In May, a record 700 Marketing, Procurement, and Agency representatives descended upon Phoenix, Arizona for the 15th Annual ANA Advertising Financial Management Conference. While the topics were wide- ranging over the course of the three days, two in particular seemed to fuel the record attendance: Media Agency Transparency (or lack thereof); and the estimated $10USBillion Digital Erosion.
Here are some of the conference highlights:
Media Agency Transparency. What was interesting about the transparency discussions was that despite the international evidence to the contrary, including MediaCom here in Australia, the Media Agency attendees and panellists unequivocally rejected the notion that kickbacks, value banks, and other ‘intangibles’ exist in the US. Irwin Gotlieb, Chairman of GroupM Worldwide went on to tell the audience that complexity and lack of understanding are often confused with “opaqueness”. “Just because you don’t understand it, don’t assume the other guy is a crook”, he advised. However, Forrester research from March 2014 showed that 82% of marketers surveyed have some level of concern about the level of transparency between them as a client, and their Media Agency . And of those who answered yes, 42% said that these concerns had increased over the last 12 months. Clearly not a meeting of the minds.
The $US10Billion Digital Erosion. It has become obvious that advertisers are paying for “served impressions” rather than “viewed impressions” when it comes to digital. And this tops the list of advertisers’ concerns in the Forrester study – even higher than media rebates. Advertisers have good reason to be concerned, with the ANA estimating that the devaluation of digital media is at least 25% of the roughly $US40Billion that is being spent in the US. Forget the technical terms like ‘bots’; ‘malware’; and ‘swagbucks’; what you really need to know is their impact on impression delivery: approximately 36% of web traffic is considered fake; 31% of all display ads are not seen; and 50% of online video is never seen by a human being.
Better Briefing As An ANA Deliverable. One of the ‘ANA White Paper’ insights was that improving Client Briefs must be a priority. Although 58% of Clients responded that they provide clear briefs, only 27% of Agency respondents agreed. And while this 27% reflects a top 2-box score (Strongly Agree/Agree), none of the Agencies ‘Strongly Agree’ that Client briefs are clear. This should be viewed quite critically, and may finally provide John Wannamaker with the answer he sought when he famously exclaimed “Half the money I spend on advertising is wasted; the trouble is I don’t know which half”. The ANA views this with the same concern, and has slated a 3-6 month time-frame for addressing the issue of better briefs. Watch this space.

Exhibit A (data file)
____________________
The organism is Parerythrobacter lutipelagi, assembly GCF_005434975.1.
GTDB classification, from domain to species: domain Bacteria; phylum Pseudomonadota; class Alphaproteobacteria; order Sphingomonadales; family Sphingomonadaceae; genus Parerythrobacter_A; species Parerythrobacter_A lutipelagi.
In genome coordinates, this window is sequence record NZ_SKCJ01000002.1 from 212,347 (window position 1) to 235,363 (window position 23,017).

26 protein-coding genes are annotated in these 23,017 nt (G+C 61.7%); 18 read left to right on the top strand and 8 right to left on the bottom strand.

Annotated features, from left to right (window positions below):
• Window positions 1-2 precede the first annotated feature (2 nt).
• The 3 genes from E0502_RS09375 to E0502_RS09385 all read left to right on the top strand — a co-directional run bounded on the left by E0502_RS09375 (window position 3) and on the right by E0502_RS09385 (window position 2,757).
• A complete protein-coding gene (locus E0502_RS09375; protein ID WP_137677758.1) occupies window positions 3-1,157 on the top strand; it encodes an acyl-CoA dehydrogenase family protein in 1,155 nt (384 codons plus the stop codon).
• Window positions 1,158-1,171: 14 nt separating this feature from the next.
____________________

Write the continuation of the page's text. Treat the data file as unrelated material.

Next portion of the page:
The Case Against Performance-Based Remuneration. There was a great deal of myth-busting in this session, with a separate Forrester study concluding that it is time to abandon the practice altogether. Findings included: Clients with incentive programs are often less profitable for the Agency than Clients without incentives; Incentive compensation represents less than 3% of total Agency income; Performance-Based Remuneration does little to drive Agency performance; and that the key to driving better Agency performance is through partnerships, not contracts. Surprisingly, many of those engagements with PBR in place don’t have a formal Client-Agency Engagement assessment protocol, making the incentives even more arbitrary.
The Rise and Rise Of The In-House Agency. According to a 2013 ANA survey, 58% of marketers had an in-house Agency of some type. And that number appears to be growing. Sceptics might point to the usual arguments against in-sourcing: the inability to hire and retain top creative talent; lack of tight internal briefing protocols; and the political infighting over who has final creative say. But for those companies with high ‘churn and burn’ print, video, and digital requitements, speed and cost efficiencies trump external resourcing. Combine that with the growth of production outsourcing, and the message to Agencies is clear: Clients are demanding quicker and cheaper.
Digital non-delivery cost advertisers circa $US10 Billion in 2014
The Emergence of Procurement 3.0? Eli Lilly presented a compelling case study on their journey from a tactical sourcing department to a business partner, both internally within Lilly, and externally with suppliers. They conducted qualitative and quantitative research initially across five functional groups to map and segment the views of Procurement; to identify the perceptual and logistical barriers to engagement; and to develop strategies and actions to eradicate, or at least minimise, these barriers. In short, they treat Procurement as a Brand, and continue to invest in research and feedback on how they can add value to the organisation’s efforts. Including innovations like an internal call centre to help to help solve stakeholder problems. Hopefully this is the future of Procurement?
The conference provided great food for thought. And hopefully action.